* This is remarked by her editor and descendant Julius Hutchinson, who adds some words to this effect" that if the patriots of that day were the inventors of the maxim [The king can do no wrong), we are much indebted to them.” The patriots certainly did not invent the maxim, for they found it already current: but they gave it it's new and constitutional sense. I refer to the book however, as I do to almost all books in these notes, from memory; writing most of them in situations where I have no access to books. -By the way, Charles I., who used the maxim in the most odious sense, furnished the most colorable excuse for his own execution. He constantly maintained the irresponsibi. lity of his ministers : but, if that were conceded, it would then follow that the king must be made responsible in his own person :-and that construction led of necessity to his trial and death. Dec. 1824.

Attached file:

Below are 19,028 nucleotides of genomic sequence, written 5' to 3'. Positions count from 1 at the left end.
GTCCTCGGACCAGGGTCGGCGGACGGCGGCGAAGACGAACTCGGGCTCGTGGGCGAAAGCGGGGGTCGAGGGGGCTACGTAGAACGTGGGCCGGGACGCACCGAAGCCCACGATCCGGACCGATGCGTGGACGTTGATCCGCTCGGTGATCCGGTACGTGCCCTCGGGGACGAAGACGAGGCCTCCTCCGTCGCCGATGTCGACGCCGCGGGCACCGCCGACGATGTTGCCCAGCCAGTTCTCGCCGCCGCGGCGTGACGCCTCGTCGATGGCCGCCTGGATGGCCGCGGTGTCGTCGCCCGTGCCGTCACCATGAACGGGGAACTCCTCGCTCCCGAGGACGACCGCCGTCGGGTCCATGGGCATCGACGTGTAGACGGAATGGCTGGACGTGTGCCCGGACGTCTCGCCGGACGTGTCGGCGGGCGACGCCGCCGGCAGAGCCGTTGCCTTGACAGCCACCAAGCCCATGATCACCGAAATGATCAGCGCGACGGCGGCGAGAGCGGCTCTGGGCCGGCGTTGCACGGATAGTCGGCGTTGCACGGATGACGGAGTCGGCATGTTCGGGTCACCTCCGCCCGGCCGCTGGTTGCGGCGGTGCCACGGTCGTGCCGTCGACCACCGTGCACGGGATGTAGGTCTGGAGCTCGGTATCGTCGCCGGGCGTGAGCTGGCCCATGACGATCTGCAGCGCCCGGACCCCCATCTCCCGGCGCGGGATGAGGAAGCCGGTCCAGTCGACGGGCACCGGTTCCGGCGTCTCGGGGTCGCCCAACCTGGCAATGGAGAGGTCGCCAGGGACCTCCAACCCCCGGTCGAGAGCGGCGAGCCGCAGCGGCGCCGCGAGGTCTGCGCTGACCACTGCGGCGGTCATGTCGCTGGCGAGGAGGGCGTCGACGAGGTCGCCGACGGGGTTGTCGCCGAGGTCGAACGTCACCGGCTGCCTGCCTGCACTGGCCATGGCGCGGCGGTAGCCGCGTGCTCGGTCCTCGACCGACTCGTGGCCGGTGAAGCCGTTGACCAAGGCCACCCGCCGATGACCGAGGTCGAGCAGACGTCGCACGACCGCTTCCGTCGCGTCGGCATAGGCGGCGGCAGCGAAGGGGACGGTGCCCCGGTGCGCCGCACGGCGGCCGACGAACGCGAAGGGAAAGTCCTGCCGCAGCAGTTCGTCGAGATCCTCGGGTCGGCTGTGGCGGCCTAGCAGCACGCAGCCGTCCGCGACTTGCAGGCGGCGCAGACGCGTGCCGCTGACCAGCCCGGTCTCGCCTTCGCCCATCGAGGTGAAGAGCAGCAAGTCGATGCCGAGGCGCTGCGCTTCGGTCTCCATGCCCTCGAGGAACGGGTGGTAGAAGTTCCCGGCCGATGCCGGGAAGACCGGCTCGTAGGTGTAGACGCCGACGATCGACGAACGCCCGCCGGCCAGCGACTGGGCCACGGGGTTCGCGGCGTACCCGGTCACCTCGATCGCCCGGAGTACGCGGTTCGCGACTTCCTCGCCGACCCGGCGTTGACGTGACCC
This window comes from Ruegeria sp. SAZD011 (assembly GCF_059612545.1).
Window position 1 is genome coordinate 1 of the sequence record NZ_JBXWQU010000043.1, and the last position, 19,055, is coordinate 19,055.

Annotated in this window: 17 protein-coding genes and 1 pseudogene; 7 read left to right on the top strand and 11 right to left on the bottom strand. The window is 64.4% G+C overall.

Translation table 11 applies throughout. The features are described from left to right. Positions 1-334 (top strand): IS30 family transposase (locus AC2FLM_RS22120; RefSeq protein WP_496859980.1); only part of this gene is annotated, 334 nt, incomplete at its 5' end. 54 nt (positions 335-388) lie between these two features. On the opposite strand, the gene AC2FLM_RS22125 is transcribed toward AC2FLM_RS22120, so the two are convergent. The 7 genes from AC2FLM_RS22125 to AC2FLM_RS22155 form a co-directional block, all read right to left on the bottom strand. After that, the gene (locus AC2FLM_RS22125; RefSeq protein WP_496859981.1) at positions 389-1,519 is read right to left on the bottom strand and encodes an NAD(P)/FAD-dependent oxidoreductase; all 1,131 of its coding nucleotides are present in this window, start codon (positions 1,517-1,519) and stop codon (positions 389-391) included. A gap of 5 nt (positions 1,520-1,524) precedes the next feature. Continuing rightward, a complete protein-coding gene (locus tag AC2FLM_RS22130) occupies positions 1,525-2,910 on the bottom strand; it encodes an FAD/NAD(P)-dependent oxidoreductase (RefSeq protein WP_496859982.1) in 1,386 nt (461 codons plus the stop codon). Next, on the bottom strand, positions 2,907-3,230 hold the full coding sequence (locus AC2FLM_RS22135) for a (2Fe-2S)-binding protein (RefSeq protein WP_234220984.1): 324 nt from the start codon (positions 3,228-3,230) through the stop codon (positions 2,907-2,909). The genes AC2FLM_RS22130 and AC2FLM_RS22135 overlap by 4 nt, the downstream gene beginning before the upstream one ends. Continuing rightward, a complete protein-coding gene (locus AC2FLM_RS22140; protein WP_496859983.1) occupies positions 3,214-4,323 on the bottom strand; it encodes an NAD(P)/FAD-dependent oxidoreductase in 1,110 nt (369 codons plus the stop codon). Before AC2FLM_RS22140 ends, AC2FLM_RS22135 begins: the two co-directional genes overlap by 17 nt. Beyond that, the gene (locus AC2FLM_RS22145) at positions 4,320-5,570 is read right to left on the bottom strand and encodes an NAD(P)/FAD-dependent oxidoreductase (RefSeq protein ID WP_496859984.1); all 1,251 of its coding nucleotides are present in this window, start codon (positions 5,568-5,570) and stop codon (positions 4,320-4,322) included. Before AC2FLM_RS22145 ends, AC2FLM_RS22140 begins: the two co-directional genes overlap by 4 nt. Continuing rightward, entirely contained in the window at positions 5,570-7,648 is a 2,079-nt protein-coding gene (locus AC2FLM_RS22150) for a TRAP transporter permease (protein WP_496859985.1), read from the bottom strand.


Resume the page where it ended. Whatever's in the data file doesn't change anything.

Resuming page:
ble to the popular liberty. There is amongst hundreds of illustrations moreover a double wisdom in the new more respectable than Dr. Grey's I sense: for not only is one object [the will refer the reader to a work of our redress of wrong] secured in con owndays, the Ecclesiastical Biography junction with another object [the [in part a republication of Walton's King's inviolability] hitherto held ir- Lives] edited by the present master reconcileable, but even with a view of Trinity College, Cambridge, who to the first object alone a much more is held in the highest esteem whereffectual means is applied, because ever he is known, and is I am perone which leads to no schism in the suaded perfectly conscientious and as state, than could have been applied impartial as in such a case it is posby the blank negation of the maxim; sible for a high churchman to be. i. e. by lodging the responsibility ex Yet so it is that there is scarcely one actly where the executive power of the notes having any political re[ergo the power of resisting this re- ference to the period of 1640-60 sponsibility] was lodged. Here which is not disfigured by unjust then is one example in illustration of prejudices: and the amount of the my thesis—that the English consti- moral which the learned editor tution was in a great measure gradu- grounds upon the documents before ·ally evolved in the contest between him—is this, that the young student the different parties in the reign of is to cherish the deepest abhorrence Charles I. Now, if this be so, it fol- and contempt of all who had any lows that for constitutional history share on the parliamentary side in no period is so important as that: the “confusions” of the period from and indeed, though it is true that the 1640 to 1660: that is to say of men Revolution is the great æra for the to whose immortal exertions it was constitutional historian, because he owing that the very revolution of there first finds the constitution fully 1688, which Dr. W. will be the developed as the “ bright consum- first to applaud, found us with mate flower,” and what is equally any such stock of political principles important he there first finds the or feelings as could make a beneficial principles of our constitution ratified revolution possible. Where, let me by a competent authority,-yet, to ask, would have been the willingness trace the root and growth of the con of some Tories to construe the flight stitution, the three reigns immedi- of James II. into a virtual act of abately preceding are still more pro- dication, or to consider even the most perly the objects of his study. In formal act of abdication binding proportion then as the reign of against the king,-had not the great Charles I is important to the history struggle of Charles's days gradually of our constitution, in that pro- substituted in the minds of all parties portion are those to be taxed with a rational veneration of the king's office the most dangerous of all possible for the old superstition in behalf of the falsifications of our history, who have king's person, which would have promisrepresented either the facts or the tected him from the effects of any acts principles of those times. Now I af- however solemnly performed which firm that the clergy of the Church of affected injuriously either his own inEngland have been in a perpetual terests or the liberties of his people. conspiracy since the era of the re- — Tempora mutantur: nos et mulastoration to misrepresent both. As mur in illis. Those whom we find in an illustration of what I mean I refer fierce opposition to the popular party to the common edition of Hudibras about 1640 we find still in the same by Dr. Grey: for the proof I might personal opposition 50 years after, refer to some thousands of books. but an opposition resting on far difDr. Grey's is a disgusting case: for ferent principles: insensibly the prinhe swallowed with the most anile ciples of their antagonists had reached credulity every story, the most extra even them: and a courtier of 1689 vagant that the malice of those times was willing to concede more than a could invent against either the Pres- patriot of 1630 would have veutured byterians or the independents: and to ask. Let me not be understood to for this I suppose amongst other de